ROB: (ROB looks at Lori only because Dave is doing so, then looks back at Dave.) And you've made a mess! I'm sorry Dick, but I just don't think you're Levi's type of people.

DAVE: This, this is a mistake, I…

ROB: Why don't you just go home?


ROB: (Exiting) Max! Max! (LORI gives one last gasp - still dead. DAVE looks at her and then begins to pull out jeans and throw them over the body. DAVE starts to slowly stagger toward the exit. The CLERKS enter, and begin meaningless task while Dave is still onstage.)

CLERK 1: I told you he wouldn't make it. I told you. I told you. I told you.



CLERK 2: My husband says everything's going to hell.

CLERK 1: Don't you remember that waitress? I couldn't stand her! (A CUSTOMER enters and yells toward the exiting Dave.)

CUSTOMER: Excuse me, do you work here? Do you work here, excuse me, do you work here? Excuse me, hey do you work here?

CLERK 2: What a jerk!

CLERK 1: Look, look! Bye Dave, have a good day!

CLERK 2: Yeah, a good day! (The CLERKS look at each other and burst out laughing.)

CUSTOMER: Don't you work here? What's the matter? (DAVE staggers toward the Customer.)

DAVE: I…I…(The CUSTOMER walks away. The CLERKS, who had stopped laughing, start again, and begin to walk away, right over the half-covered body of Lori.)

CLERK 1: I knew this would happen.

CLERK 2: I bet my husband knew, too.

CLERK 1: I'm not cleaning Lori up, either.

CLERK 2: Don't look at me.

CLERK 1: If she starts to smell, I'm going on break.(3)

CLERK 2: No way, no way!

CLERK 1: Yes way, yes way! (The CLERKS exit, arguing their last lines over and over again. DAVE is still in the store, alone now. He staggers out as the theme music to "The 501 Blues" begins to play. Lights dim. End.)



Script notes:

(1) p.4 - An original author's note asked that no college name be attached to line after "the University", especially not that of the college the show was being performed at (the University of New Hampshire). However, as the playwright recalls, this note caused much consternation and derision amongst the actors, apparently being seen as a somewhat snobby, insulting stage direction, and not simply as an intended Christopher Durang-style stage note. This may, or may not have been due to the fact that the director, who cast the show, was an ex-girlfriend of the playwright, or also due to the dynamics of the University Theater Department's then student body, as the playwright was at that time known to be a prolific, much-cast, perhaps snobby, perhaps envied actor within said body. Who's to say. Hmm? Anyone wishing to perform or produce this play today may do what they damn please as far as the playwright, a now long since washed-up actor, is concerned.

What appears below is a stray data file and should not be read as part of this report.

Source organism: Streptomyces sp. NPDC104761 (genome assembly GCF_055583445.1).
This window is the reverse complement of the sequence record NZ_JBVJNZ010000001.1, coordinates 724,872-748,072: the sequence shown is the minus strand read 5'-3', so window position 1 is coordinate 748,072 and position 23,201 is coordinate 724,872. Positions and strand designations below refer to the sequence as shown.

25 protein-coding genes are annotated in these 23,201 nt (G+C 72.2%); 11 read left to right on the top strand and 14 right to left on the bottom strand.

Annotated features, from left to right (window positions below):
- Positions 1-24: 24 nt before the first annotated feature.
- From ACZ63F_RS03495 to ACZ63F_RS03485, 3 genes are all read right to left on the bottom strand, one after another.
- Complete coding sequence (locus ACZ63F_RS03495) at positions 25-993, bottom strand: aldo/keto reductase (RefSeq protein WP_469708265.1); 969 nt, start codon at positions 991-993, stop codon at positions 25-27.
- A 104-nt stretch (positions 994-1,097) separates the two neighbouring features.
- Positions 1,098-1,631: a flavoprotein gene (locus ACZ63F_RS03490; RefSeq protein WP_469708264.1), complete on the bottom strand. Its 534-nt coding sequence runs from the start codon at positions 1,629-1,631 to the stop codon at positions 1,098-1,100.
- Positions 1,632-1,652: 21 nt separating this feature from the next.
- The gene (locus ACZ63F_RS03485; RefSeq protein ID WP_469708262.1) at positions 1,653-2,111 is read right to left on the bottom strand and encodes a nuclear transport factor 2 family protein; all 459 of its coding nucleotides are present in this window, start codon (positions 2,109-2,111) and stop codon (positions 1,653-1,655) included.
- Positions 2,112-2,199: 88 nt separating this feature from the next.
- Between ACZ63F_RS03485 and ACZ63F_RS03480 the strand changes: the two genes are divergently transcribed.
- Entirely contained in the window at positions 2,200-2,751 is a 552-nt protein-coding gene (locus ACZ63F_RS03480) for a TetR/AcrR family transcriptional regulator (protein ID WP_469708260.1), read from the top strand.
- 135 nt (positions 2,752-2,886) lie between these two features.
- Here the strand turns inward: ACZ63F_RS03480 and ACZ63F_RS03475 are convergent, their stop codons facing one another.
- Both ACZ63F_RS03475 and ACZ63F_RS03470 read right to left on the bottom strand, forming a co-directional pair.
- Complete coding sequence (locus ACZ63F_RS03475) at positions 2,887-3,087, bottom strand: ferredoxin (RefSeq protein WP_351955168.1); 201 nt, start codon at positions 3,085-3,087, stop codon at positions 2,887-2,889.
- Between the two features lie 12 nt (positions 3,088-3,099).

(2) p.6 - "in the Air Force" in this line was changed in the original production, presumably by the director, to "a Marine", presumably, also, because Clerk 2's husband had already stated that her husband was in the Air Force.The playwright does not wish to give the impression that he is second-guessing the director's production choices.He witnessed the original production, and judging by the constant, uproarious laughter of the audience, may conclude that she was successful in her efforts. The playwright, who based this play on an actual job, merely put both of the significant others in the Air Force because at that time an Air Force base was close to the actual mall and that's how things actually were. Every bitch's boyfriend or husband was in the Air Force. In fact, as the playwright recalls, the original director herself was, in her younger day, some form of "military-brat" who spent some of her time at this self-same Air Force base due to her father's service. That military base was later closed down, and much of it has been rebuilt today with retail, and other, establishments. Again, the playwright insists that any further efforts re: The 501 Blues may consider a free reign given (as if theatre folk wouldn't take it anyway).

(3) p.12 - This line was changed in the original production to " She's starting to smell, I'm going on break".Whatever. Whatever you think is funnier. The playwright truly misses the director and all of the actors, and production people, although he's lost his original program, so, further original production credits and/or notes may well be lost to history. The playwright will simply state that, as he recalls, this was one damn funny play at the time. I have never heard an audience laugh like that in all my days. Certainly, the credit for that cannot be claimed by the playwright. Oh, and the original production run time was about 30 minutes. Again, good luck. -B.C.